Erik Weijers, 4 months ago
While blood runs through the streets in the bear market, we see branches of hope sprouting up from the pavement. There is an emerging class of thinkers and advisors among the young generation of intellectuals. Bitcoin intellectuals. One is from Harvard and one from MIT. The latter will advise the US government.
Both young intellectuals are normalizing the discussion of whether or not Bitcoin and crypto should be a matter of interest to central banks and governments. While that would have been a preposterous idea only a year or five ago, it is not anymore.
The first thinker is a Harvard Ph.D. Candidate Matthew Ferranti. He wrote the thesis: Hedging Sanctions Risk: Cryptocurrency in Central Bank Reserves.
"Central banks may shift their international reserve holdings in order to protect themselves ex-ante against the risk of financial sanctions by fiat reserve currency issuers."
The thesis argues that in an age of increasing monetary sanctions, central banks of countries want to rely less on US treasuries and dollars and more on gold. After all, these dollars can be made worthless by the USA, as was shown with the sanctions against Russia.
The author finds a correlation between the amount of gold a country's central bank owns and the level of trust they have in the major fiat reserve issuers (the USA, mainly).
So why should these governments care for Bitcoin, or crypto in general? Can't governments sanction wallet addresses? Yes they can. But: 'As long as the issuers of fiat currency do not control the blockchain itself, sanctioned individuals can continue to send cryptocurrency from one wallet to another.'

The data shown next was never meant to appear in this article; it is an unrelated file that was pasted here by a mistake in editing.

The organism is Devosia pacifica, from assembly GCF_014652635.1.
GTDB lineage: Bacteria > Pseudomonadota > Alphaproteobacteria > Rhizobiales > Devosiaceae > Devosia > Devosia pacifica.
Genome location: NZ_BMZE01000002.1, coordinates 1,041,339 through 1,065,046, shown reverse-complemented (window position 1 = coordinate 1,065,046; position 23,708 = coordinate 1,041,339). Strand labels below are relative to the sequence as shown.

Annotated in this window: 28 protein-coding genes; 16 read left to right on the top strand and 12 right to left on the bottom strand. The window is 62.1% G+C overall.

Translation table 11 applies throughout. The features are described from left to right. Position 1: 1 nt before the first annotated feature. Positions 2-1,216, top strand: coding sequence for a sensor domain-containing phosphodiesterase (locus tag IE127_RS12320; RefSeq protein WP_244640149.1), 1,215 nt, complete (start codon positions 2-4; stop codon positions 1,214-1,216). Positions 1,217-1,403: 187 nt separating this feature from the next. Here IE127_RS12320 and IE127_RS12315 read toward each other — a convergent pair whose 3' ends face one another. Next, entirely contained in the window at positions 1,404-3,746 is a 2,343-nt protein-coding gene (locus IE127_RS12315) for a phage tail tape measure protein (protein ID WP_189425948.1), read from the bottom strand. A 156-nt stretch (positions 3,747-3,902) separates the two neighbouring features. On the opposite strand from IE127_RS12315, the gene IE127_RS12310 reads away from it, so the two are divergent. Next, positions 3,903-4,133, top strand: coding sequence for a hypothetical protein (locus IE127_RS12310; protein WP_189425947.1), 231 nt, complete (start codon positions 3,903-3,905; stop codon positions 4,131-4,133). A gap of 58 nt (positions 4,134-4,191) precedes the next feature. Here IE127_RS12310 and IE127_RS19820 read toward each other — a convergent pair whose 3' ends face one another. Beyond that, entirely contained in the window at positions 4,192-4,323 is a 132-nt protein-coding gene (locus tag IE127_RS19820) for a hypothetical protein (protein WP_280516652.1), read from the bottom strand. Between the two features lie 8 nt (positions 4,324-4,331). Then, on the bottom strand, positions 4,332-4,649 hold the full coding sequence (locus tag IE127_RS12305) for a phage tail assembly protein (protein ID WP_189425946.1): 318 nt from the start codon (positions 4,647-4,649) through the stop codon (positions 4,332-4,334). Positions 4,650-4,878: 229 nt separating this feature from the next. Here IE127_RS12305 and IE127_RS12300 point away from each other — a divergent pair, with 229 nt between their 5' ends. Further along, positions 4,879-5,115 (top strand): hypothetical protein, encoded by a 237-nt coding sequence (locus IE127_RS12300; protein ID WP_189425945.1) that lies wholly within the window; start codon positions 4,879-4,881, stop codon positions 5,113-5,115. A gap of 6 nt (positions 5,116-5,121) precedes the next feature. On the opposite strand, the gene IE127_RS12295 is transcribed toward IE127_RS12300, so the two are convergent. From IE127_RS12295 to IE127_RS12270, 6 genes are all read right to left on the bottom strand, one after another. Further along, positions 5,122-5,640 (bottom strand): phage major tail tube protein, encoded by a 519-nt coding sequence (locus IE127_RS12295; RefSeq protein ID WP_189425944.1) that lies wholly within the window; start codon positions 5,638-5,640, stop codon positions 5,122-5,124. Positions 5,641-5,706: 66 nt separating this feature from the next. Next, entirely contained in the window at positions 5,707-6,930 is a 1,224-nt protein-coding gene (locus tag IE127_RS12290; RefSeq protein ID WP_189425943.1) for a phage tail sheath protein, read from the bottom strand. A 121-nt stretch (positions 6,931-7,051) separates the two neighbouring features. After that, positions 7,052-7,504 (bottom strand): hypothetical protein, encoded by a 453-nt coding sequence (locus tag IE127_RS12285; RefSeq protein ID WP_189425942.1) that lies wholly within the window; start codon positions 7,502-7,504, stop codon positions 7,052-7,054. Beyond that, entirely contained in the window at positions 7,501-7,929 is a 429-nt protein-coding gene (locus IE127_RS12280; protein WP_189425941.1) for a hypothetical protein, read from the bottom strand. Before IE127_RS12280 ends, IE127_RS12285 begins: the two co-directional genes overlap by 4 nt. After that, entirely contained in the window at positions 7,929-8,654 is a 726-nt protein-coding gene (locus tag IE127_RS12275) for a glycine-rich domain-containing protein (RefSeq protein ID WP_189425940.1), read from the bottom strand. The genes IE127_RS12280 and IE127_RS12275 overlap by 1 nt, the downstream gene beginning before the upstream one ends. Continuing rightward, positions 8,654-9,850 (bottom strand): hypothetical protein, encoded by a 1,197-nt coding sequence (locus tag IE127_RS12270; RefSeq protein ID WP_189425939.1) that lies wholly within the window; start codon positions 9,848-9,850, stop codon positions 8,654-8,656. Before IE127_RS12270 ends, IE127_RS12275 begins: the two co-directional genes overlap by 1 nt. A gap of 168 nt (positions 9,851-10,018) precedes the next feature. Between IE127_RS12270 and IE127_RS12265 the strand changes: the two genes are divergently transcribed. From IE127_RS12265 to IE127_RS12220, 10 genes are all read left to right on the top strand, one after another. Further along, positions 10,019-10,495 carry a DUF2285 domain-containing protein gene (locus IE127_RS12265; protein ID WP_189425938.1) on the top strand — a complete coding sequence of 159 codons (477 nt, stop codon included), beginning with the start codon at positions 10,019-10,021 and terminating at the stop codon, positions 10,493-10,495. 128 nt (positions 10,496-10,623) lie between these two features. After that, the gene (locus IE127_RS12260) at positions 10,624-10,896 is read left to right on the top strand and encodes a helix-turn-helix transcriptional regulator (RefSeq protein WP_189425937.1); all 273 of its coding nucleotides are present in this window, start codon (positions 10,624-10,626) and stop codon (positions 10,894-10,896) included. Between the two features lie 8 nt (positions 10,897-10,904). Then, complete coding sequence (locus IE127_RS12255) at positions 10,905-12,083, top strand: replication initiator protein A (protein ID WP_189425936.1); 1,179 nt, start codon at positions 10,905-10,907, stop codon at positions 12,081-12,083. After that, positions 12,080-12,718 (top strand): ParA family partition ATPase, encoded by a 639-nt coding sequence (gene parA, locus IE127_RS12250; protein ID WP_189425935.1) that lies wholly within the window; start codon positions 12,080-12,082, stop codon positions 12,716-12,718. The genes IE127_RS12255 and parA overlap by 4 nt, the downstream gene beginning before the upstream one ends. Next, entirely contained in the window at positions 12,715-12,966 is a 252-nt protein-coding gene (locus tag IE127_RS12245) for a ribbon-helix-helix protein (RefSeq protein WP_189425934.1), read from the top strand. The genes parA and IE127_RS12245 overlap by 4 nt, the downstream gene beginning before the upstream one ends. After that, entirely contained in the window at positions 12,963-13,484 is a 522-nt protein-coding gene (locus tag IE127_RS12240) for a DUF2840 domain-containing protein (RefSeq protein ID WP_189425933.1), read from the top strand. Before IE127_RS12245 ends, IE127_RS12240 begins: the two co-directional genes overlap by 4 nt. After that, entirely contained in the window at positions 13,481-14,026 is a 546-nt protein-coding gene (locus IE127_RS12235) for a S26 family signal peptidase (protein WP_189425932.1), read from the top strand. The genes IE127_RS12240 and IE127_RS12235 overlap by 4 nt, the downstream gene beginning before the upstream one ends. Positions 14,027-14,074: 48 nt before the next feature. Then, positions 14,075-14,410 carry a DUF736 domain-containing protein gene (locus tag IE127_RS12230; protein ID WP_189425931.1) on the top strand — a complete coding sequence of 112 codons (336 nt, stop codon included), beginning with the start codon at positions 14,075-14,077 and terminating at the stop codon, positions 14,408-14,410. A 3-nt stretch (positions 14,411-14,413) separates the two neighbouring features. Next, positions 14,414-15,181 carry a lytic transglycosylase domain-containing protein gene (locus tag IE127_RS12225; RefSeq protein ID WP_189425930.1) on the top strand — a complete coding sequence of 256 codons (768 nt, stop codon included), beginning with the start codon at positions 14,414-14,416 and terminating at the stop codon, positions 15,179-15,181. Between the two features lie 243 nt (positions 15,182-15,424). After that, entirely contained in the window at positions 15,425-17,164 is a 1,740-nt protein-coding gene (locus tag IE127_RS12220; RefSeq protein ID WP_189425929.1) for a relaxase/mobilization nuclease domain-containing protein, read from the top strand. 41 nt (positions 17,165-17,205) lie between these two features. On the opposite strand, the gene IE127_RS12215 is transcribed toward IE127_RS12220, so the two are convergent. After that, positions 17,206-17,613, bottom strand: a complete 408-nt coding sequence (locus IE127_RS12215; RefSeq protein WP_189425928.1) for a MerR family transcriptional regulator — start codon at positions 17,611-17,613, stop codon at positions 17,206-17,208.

Based on variables like the level of sanctions risk, risk aversion and estimated returns of gold and Bitcoin, the author proposes some portfolio allocations for central banks (see graph below for a country that runs risk of sanctions).
Jason Lowery works at MIT and the United States Space Force. In the recent two years, he has developed himself as what one could call a Bitcoin philosopher. He looks at the invention from the perspective of someone who is in the military.
He is writing a book: Soft war: How Bitcoin could create an unprecedented era of peace by creating an unprecedented form of war. This week, he announced that he had been invited to advise the White House Executive Office of the President on the national strategic security benefits of Bitcoin.
From real war to soft war
Lowery keeps hammering in the difference between Ethereum's proof of stake and Bitcoin's proof of work consensus mechanism. In Lowery's view, the fact that proof of work uses physical power (energy) makes it much more incorruptible than the capital that is behind proof of stake. Proof of stake is abstract power, proof of work is physical power. Bitcoin is backed by something in the real world. Lowery:
"Nakamoto's proof of work sets a major precedent in computer science & cyber security. It allows ppl to apply PHYSICAL constraints on software rather than LOGICAL (i.e. hackable) constraints. This is a BIG DEAL."
Image source: Jason Lowery
According to Lowery, the price we pay for assets like land and real estate, is written in blood. Warfare for the chain of custody of these assets has cost human lives. By transposing the monetary premium of real-world assets to Bitcoin, we would replace the cost of human life with the cost of an electricity bill.
Ferranti's ideas are less original than you might think. In the past decade, many have put forward the case of central banks dipping their toes in Bitcoin. What is remarkable, is that the paper carries the Harvard stamp, the breeding ground of traditional finance people. Lowery's ideas are more refreshing and original. In both cases, it is good to see a young generation taking their thinking on these matters miles beyond the average understanding of economists, academics and politicians.
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